“Recently, reports of outbreaks of the deadly cholera disease in parts of the northern Nigerian states with alarming toll must have disturbed all well-meaning citizens, especially given the fact that even as it spread fast, the disease is preventable with the simple observance of hygiene by the populace in the country. Over 80 persons died of the disease in the latest bouts including the most recent one in Yobe State. In Adamawa State alone, it claimed the lives of 27 people, with about 120 families affected in Demsa Local Government area. There were similar reports of the disease from Kano, Kogi, Kaduna and Bauchi states which altogether point at the possibility of further spread if urgent preventive and curative measures are not taken all over.”

Similarly the outbreak of cholera in many parts of the northern Nigeria of recent 2010 in Adamawa, Bauchi, Kaduna, Kogi and Yobe states as reported by the New Nigerian Newspaper of 12/09/09 attest to the fact that self water supplies exposes residents to disease attacks. Despite the substantial efforts to improve the quality and

Figure 3. Water per capita use of respondents.

Figure 4. Water source.

Figure 5. Household size of respondents.

Figure 6. Respondent’s monthly income.

coverage of service; one quarter of the urban population and more than half of the rural populations do not have access to improved public water system. In the light of the above, however, private sector participation in water supply service was advocated as a way out of the water crisis. Again the rural communities did not featured in this urban thinking as all efforts was centered on the urban environment as it was misconceived that the rural poor can not afford the high rates of water services charged by the private sectors because of their perceived profit motives.

The existing government policies fail to address the consequences of unregulated extraction of underground water by private individuals. The urban development planners and the policy makers understands that residents of informal settlements have the right to full access to service delivery but are unable to make provisions for these settlements to be incorporated into the planning schemes of the urban centers. The implication is that this bias will continue unless they recognize the need to legalize the property rights of resident of informal settlements. Above all these settlements should be reassessed with the aim of making a development plan to guide physical development in an orderly manner.

A high proportion of the residents of informal residential areas which constitute the bulk of housing units do not possess legal title to their plots this constitutes an important constraints to service provision. As service provision amounts to de facto recognition of property rights, it is a step which the technical agencies responsible for infrastructure service provision are neither willing nor authorized to take.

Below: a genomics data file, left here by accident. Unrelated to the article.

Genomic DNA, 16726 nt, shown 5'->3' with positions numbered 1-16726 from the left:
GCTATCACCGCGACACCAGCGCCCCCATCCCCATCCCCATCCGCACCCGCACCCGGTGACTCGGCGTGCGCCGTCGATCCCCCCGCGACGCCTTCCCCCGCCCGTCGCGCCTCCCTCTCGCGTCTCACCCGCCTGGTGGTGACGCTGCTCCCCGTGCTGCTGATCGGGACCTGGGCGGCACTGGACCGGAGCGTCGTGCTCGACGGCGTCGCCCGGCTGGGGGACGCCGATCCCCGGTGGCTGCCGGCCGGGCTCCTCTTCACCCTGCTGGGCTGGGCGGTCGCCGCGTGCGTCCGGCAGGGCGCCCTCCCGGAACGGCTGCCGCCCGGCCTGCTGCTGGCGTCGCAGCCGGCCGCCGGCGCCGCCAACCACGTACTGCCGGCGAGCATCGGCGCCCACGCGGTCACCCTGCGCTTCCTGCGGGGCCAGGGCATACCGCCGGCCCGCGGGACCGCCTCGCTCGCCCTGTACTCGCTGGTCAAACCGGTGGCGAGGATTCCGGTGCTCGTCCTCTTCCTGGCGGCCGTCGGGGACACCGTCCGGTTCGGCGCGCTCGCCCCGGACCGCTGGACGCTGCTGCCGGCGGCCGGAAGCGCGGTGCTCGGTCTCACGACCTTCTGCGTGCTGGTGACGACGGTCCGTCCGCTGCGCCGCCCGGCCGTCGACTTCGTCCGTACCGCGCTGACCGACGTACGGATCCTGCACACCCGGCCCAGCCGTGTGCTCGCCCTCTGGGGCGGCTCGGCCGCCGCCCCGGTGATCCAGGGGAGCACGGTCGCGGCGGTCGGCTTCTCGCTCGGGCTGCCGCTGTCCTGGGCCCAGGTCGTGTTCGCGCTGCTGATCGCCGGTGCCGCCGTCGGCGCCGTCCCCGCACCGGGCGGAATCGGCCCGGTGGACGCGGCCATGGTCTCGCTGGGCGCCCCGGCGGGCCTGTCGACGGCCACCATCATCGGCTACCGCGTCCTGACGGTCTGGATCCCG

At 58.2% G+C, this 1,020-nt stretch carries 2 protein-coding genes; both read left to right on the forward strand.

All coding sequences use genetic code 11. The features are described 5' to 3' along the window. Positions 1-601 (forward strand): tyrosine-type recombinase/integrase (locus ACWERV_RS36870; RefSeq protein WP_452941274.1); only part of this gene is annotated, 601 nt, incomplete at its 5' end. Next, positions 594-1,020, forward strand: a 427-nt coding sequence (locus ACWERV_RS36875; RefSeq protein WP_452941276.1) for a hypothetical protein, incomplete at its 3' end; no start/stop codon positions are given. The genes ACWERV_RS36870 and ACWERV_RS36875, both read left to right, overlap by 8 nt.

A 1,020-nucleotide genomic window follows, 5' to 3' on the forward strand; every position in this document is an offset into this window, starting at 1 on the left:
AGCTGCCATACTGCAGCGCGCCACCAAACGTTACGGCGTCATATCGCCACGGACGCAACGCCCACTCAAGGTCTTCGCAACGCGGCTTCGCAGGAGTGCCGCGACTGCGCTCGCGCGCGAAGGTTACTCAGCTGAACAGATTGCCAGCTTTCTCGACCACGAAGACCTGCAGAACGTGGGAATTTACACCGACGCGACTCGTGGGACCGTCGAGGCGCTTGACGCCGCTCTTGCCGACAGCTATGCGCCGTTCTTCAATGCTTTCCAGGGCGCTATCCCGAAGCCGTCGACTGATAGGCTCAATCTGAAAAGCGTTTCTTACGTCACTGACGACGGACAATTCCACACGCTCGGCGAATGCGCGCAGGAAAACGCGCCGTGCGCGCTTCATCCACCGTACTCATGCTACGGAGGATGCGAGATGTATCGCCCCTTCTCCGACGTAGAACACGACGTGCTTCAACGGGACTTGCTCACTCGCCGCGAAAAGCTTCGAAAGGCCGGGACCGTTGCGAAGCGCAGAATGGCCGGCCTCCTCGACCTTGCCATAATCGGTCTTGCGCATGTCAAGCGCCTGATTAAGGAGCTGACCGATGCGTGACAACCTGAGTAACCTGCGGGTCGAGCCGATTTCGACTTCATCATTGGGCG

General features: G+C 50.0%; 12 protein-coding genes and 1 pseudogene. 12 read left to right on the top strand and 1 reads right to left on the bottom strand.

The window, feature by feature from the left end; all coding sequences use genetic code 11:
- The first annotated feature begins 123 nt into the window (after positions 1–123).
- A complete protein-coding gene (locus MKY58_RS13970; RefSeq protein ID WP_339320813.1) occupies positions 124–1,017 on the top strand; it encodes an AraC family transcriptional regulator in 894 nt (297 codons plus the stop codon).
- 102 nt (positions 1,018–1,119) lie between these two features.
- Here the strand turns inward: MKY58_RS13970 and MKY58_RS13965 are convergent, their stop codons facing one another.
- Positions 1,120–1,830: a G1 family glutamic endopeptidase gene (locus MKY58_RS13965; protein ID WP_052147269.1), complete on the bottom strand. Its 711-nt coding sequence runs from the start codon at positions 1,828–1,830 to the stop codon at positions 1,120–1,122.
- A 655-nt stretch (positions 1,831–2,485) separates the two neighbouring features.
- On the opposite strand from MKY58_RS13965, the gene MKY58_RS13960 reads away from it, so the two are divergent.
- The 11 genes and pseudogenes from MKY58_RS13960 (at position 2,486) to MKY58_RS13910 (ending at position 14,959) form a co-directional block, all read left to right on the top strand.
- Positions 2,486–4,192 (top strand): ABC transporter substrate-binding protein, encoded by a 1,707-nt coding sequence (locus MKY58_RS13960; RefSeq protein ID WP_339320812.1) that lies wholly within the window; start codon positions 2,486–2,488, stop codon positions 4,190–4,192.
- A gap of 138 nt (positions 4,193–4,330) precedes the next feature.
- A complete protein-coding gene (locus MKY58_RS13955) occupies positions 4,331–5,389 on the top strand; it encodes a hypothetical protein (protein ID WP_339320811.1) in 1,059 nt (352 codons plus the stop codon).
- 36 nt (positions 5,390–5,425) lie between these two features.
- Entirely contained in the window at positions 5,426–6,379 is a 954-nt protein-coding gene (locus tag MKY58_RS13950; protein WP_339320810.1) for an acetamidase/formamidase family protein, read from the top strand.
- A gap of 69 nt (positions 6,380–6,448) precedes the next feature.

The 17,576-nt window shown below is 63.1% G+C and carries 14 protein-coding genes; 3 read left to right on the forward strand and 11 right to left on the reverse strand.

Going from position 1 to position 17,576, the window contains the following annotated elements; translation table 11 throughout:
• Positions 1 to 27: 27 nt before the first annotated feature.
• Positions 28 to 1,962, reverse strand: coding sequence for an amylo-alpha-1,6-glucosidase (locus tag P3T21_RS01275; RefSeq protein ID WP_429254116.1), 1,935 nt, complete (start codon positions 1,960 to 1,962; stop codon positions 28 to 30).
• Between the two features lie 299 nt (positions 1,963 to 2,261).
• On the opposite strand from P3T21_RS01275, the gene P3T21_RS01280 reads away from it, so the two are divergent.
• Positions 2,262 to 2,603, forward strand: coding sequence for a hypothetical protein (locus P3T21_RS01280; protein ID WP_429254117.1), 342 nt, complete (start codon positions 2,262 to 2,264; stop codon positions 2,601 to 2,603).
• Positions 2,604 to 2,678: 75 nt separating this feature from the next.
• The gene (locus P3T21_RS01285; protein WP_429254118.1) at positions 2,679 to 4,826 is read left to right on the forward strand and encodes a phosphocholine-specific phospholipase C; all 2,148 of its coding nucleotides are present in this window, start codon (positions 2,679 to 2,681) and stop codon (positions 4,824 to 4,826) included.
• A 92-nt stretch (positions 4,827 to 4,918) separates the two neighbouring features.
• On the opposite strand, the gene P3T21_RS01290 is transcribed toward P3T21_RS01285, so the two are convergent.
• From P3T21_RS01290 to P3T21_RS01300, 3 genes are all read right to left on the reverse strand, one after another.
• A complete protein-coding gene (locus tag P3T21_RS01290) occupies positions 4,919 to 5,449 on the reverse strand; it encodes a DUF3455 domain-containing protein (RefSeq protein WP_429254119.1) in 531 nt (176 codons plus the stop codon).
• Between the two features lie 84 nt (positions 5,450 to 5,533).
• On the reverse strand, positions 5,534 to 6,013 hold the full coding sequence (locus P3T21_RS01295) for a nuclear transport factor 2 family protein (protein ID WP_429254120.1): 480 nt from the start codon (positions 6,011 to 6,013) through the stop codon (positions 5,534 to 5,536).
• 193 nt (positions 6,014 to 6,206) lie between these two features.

5. Conclusions

Independent surveillance is an important element of ensuring that vended water is safe. One of the obstacles to effective monitoring can be lack of records and documentation identifying water vendors. Therefore implementation of registration systems should be considered.

Since service delivery amounts to defacto recognition of property rights, residents of informal settlements are forced to rely on free water source which is precursor to water borne diseases. This is because of their low income level as hawkers, artisans and laborers. The recognition of informal settlement as part of the planning scheme and the democratization of legal titles to plots by development planners and policy makers in such areas will be a positive step in the right direction.


  1. WHO/UNICEF (2000) “Global Water Supply and Sanitation Assessment Report,” Geneva, World Health Organization, Water Supply and Sanitation Collaborative Council and United Nations Children Fund, Joint Monitoring Program for Water Supply and Sanitation.
  2. Y. Hutin, S. Luby and C. Paquet, “A Large Cholera Outbreak in Kano City, Nigeria: The Importance of Hand Washing with Soap and Dangers of Street-Vended Water,” Journal of Water and Health, Vol. 1, No. 1, 2003 pp. 45-52.
  3. WHO (2006) “Progress on Drinking Water and Sanitation, a 2008 Millennium Development Goal MDG Assessment on progress for Children: A Report Card.”
  4. J. Sylvy, “The Right of Water versus Cost Recovery: Participation, Urban Water Supply and the Poor in Sub-Saharan Africa,” Environment and Urbanization, 2002.
  5. D. Whittington, D. T. Lauria and X. M. Mu, “Paying for Urban Services: A Case Study of Water Vending and Willingness to Pay for Water in Notice, Nigeria,” Full text via cross Referenced View Record in Scopus, 1989.
  6. A. Roohi, “The Role of Private Vending in Developing Water Services Delivery: The Case of Karachi, Pakistan,” World Bank, 1999.
  7. K. O. Adekalu, J. A. Osunbitan and O. E. Ojo, “Water Sources and Demand in South Western Nigeria: Implications for Water Development Planners and Scientists,” 2002.
  8. E. E. Nkwocha, “Water Supply Deficiency and Implications in the Niger Delta Region of Nigeria,” 2008.
  9. Gateway to Land and Water Information: Nigeria National Information.
  10. http://www.gateway to land and water
  11. New Nigeria Newspaper, “Lack of Safe Drinking Water,” 2009.